Saturday, November 5, 2011

Heartwood by Belva Plain

Belva Plain was a fantastic writer.  Her first novel Evergreen (published in 1978) is an amazing saga that is one of the few books that I can read and re-read without being bored.  Her career continued to produce highly readable, highly enjoyable works of fiction.  They are the kind of books that you can get swept away in on a rainy afternoon.  I was saddened when I heard of Plain's death in 2010.  At the age of 95, she had lived a long, successful life.  I had figured that her novel, Crossroads (published in 2004) was her last.  That's why I was delightfully surprised to find Heartwood on the shelf of my local library this past week.
Heartwood was published posthumously in 2011.  It is the last of the Werner family books (the saga that began in Evergreen).  This novel focuses mostly on Iris and Theo Stern and their daughter Laura.  Really, it is Laura's story that is being told here.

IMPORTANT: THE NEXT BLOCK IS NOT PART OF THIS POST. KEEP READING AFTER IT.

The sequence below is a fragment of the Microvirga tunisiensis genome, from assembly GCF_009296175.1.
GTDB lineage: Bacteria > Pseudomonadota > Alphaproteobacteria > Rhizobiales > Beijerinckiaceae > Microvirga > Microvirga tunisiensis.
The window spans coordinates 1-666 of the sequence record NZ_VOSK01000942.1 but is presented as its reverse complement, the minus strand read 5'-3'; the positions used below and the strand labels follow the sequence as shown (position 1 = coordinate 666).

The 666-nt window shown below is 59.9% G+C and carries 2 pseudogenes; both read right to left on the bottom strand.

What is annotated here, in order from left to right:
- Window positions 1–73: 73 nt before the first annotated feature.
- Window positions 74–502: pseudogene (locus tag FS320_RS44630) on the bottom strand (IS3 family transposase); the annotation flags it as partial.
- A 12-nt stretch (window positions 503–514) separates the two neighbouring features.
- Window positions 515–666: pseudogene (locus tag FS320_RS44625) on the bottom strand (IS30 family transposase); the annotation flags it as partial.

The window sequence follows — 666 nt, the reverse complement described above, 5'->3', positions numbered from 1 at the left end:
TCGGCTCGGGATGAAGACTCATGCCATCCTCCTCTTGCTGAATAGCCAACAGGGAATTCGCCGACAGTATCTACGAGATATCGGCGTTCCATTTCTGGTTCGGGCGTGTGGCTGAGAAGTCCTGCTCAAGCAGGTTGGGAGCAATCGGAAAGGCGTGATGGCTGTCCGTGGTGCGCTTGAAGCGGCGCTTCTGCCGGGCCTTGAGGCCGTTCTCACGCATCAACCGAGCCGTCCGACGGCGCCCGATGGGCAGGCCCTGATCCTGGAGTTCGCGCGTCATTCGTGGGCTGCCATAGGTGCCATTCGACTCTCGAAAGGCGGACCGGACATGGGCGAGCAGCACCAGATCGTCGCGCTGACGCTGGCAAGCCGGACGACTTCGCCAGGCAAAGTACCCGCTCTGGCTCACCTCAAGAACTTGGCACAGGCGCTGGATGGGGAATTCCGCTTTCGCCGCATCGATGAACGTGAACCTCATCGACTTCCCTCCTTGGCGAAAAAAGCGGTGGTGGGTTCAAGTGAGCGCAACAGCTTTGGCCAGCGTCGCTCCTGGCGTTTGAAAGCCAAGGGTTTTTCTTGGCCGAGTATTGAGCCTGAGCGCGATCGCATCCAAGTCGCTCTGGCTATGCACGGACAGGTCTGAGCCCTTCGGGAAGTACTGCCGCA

This book was surprisingly short for me (used to Plain's deliciously long satisfying reads).  Some of the book seemed choppy.  It was as though the book may have been pieced together without actually being fully completed (though a complete story lays in its covers).  I wonder if Plain meant for this book to be published.  Perhaps it is a tale she began, but hadn't completely worked into its fullness.  There seemed to be a need for some filling in.  Then again, it could be just that she would have wrote it in her 90's which is a great accomplishment in itself.
Whatever the reason for the difference, this book does bring a conclusion to the Evergreen tale first began so many years ago.  I did enjoy it and I'm grateful for this last surprise offering from a beloved author.

*If you are new to Plain's work I highly reccomend the Werner saga to you.  The correct reading order for these books are:
  • Evergreen (1978)
  • Golden Cup (1986)
  • Tapestry (1988)
  • Harvest (1990)
  • Heartwood (2011)
**Crescent City (1984) is loosely related to this saga as a pre-saga novel.  I believe there may be another book that is loosely connected but I can't remember which one right now.

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